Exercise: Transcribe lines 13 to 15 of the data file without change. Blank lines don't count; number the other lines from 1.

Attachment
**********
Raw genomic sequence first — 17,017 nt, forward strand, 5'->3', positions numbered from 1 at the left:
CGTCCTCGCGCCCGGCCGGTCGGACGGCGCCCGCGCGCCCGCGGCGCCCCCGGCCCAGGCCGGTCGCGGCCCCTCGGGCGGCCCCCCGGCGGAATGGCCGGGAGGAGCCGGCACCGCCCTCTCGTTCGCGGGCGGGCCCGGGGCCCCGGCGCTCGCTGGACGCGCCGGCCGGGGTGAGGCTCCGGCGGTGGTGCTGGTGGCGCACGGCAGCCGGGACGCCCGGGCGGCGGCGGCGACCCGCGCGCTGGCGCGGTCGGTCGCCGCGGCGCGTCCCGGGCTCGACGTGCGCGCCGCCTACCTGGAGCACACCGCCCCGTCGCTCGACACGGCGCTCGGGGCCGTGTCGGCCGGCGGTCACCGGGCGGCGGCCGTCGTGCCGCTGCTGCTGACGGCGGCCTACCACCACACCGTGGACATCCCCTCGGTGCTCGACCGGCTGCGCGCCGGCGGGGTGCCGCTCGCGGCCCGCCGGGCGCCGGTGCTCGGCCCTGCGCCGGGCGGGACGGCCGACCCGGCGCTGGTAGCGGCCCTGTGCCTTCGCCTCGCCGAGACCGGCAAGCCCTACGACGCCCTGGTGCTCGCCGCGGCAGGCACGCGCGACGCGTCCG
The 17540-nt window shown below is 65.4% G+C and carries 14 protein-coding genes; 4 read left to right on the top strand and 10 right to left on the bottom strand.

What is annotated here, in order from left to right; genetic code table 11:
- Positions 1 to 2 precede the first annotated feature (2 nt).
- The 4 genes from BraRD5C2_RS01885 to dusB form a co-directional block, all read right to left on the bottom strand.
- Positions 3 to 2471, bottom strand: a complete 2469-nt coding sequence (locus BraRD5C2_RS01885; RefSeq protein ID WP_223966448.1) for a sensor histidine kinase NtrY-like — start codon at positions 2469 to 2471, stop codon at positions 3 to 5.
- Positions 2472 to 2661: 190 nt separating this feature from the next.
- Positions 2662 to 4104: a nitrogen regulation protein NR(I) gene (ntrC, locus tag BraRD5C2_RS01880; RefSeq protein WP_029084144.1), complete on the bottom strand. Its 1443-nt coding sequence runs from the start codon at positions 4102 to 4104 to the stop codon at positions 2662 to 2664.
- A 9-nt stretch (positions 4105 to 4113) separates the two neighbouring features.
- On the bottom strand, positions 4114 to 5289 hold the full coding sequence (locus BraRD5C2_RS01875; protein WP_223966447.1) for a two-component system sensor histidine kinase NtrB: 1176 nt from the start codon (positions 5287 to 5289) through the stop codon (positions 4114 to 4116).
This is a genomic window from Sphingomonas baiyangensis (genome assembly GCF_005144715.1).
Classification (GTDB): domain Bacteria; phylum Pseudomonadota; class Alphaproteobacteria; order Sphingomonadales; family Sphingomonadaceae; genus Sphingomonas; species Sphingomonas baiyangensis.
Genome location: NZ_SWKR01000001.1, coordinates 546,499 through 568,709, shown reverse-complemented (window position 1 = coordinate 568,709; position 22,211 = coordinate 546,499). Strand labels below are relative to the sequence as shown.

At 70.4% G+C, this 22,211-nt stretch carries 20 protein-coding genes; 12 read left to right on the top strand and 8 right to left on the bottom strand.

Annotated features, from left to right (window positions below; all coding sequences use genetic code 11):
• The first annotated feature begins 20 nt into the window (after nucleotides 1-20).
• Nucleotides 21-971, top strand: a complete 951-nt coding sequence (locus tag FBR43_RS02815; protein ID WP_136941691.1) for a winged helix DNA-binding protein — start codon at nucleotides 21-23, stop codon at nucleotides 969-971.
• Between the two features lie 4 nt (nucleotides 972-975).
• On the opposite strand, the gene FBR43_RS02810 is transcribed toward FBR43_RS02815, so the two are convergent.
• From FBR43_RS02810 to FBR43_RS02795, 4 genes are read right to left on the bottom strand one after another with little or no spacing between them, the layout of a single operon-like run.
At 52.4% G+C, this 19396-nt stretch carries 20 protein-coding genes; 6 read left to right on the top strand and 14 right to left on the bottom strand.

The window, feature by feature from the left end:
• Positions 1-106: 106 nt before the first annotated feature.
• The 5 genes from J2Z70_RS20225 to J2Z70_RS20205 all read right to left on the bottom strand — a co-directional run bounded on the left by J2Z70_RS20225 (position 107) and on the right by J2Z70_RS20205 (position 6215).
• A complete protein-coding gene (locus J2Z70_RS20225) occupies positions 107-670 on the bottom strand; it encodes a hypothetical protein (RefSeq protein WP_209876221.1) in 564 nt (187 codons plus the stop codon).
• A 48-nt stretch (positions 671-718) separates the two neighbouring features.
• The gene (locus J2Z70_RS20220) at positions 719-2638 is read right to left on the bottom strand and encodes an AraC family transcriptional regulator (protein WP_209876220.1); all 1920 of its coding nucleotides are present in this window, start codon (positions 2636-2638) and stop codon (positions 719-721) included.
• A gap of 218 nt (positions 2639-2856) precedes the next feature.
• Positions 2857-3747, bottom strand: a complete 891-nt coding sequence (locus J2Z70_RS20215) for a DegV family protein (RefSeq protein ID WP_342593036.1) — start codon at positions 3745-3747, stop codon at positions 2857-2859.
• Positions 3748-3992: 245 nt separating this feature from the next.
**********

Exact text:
Classification (GTDB): domain Bacteria; phylum Pseudomonadota; class Alphaproteobacteria; order Sphingomonadales; family Sphingomonadaceae; genus Sphingomonas; species Sphingomonas baiyangensis.
Genome location: NZ_SWKR01000001.1, coordinates 546,499 through 568,709, shown reverse-complemented (window position 1 = coordinate 568,709; position 22,211 = coordinate 546,499). Strand labels below are relative to the sequence as shown.

At 70.4% G+C, this 22,211-nt stretch carries 20 protein-coding genes; 12 read left to right on the top strand and 8 right to left on the bottom strand.